A recent World Bank report suggests the following main factors as hindrances to women’s participation in Sri Lanka’s paid workforce: marriage, childrearing, and related household chores that fall disproportionately on women.

Globally, the gap in female participation in the workforce has closed 57.8 per cent according to the Global Gender Report of 2020 by World Economic Forum. Women holding senior managerial posts has increased 2 per cent to 36 per cent in the private sector and public sector.
“Despite this progress, the gap to close on this aspect remains substantial as only a handful of countries are approaching parity,” said the report.

A state-supported maternity leave benefits

In Sri Lanka, gender parity is also a factor to raise its gross domestic product (GDP) by as much as 20 per cent in the long run by closing the gender gap in the workforce, an IMF assessment of Sri Lanka’s program said in 2018.
“For Sri Lanka’s economy to grow, it needs to maximize the potential of its workforce.”

Verité Research proposes that to reduce these disadvantages the government should set off the exorbitant cost borne by the private sector via tax incentives.

1. Tax relief for MLBs translate into positive economic and labour market outcomes.
Increased female participation in the labour force will increase income flow into households
and cushion post-Covid19 job-losses.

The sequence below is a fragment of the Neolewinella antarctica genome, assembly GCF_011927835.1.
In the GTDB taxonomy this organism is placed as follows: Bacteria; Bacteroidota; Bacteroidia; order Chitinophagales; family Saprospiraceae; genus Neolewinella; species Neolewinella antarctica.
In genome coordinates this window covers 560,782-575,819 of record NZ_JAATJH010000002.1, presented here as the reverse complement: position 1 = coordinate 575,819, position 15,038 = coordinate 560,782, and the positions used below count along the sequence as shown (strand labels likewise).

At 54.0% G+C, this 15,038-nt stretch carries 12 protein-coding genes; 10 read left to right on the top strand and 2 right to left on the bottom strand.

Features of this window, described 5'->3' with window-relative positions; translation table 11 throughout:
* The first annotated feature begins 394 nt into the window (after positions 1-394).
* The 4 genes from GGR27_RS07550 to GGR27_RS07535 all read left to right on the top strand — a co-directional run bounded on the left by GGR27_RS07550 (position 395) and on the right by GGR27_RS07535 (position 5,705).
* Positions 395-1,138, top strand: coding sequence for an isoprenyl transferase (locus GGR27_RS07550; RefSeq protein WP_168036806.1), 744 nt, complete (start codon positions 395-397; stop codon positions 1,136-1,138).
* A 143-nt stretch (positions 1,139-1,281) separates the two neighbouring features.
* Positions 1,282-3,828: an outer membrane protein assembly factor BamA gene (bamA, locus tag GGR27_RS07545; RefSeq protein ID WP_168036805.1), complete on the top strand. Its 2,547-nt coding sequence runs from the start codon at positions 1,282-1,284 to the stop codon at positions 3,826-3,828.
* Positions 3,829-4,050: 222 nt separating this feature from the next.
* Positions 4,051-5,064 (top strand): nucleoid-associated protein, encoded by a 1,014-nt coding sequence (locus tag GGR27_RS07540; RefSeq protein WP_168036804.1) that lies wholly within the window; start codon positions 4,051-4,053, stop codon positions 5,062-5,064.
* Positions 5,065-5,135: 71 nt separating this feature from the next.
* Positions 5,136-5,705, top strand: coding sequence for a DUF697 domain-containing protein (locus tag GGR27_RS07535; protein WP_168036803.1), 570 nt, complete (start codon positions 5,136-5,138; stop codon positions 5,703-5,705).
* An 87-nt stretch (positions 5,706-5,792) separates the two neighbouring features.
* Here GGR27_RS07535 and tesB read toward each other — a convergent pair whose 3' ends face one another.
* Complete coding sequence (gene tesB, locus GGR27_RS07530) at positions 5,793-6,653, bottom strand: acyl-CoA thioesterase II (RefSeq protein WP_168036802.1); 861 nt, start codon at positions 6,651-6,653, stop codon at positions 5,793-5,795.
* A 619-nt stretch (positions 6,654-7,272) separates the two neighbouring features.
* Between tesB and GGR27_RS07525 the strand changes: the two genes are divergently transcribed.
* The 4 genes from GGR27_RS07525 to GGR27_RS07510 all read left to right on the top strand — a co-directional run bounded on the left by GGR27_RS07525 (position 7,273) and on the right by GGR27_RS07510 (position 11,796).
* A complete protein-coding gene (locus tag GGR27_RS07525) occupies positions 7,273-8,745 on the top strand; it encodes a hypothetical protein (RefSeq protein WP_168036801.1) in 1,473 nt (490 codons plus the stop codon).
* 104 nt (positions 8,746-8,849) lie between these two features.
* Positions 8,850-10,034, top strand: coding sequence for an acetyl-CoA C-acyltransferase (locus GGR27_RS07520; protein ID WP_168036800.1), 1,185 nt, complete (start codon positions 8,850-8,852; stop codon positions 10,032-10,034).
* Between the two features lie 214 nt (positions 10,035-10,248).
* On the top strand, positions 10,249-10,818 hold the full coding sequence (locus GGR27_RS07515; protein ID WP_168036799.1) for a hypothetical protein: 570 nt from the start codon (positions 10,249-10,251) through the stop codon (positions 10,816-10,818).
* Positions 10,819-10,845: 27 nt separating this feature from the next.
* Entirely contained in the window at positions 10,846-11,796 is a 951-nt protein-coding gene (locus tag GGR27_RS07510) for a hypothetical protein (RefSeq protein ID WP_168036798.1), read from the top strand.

2. Tax relief for MLBs cost less than other welfare initiatives. Based on 2018 data, Verité
Research estimates the annual cost of MLBs to be LKR 4.2 Billion. This amounts to
approximately 0.25% of tax revenue. In contrast, Samurdhi subsidies amounted to 2.3%
(LKR 39.2 Billion) of tax revenue.

3. Tax relief for MLBs is more cost-effective than the government’s recent initiative to
boost employment. Verité Research estimates that the government’s plan to recruit 160,000
workers will cost approximately LKR 58.67 Billion annually. State-supported MLBs will
boost the employment of women for less than one-tenth of this cost.

4. State support for MLBs is consistent with existing MLB practices across the world. 129
states either fully (96 states) or partially (33 states) fund MLBs.

5. The 2019 budget included a proposal for the state to partially support MLBs through
tax deductibility, but the proposal was not implemented. Subsequently, the tax cuts
implemented at the beginning of 2020 were worth LKR 52 Billion – ten times the value of
tax concessions necessary to support MLBs. Yet the opportunity to structure these tax
concessions in a manner that would fund MLBs was lost.

Society and the state have an obligation to ensure that women have equal opportunities in the labour
market.

While employers must bear the cost of MLBs, women will continue to be disadvantaged.

The state can boost female economic participation and combat this unfair disadvantage against women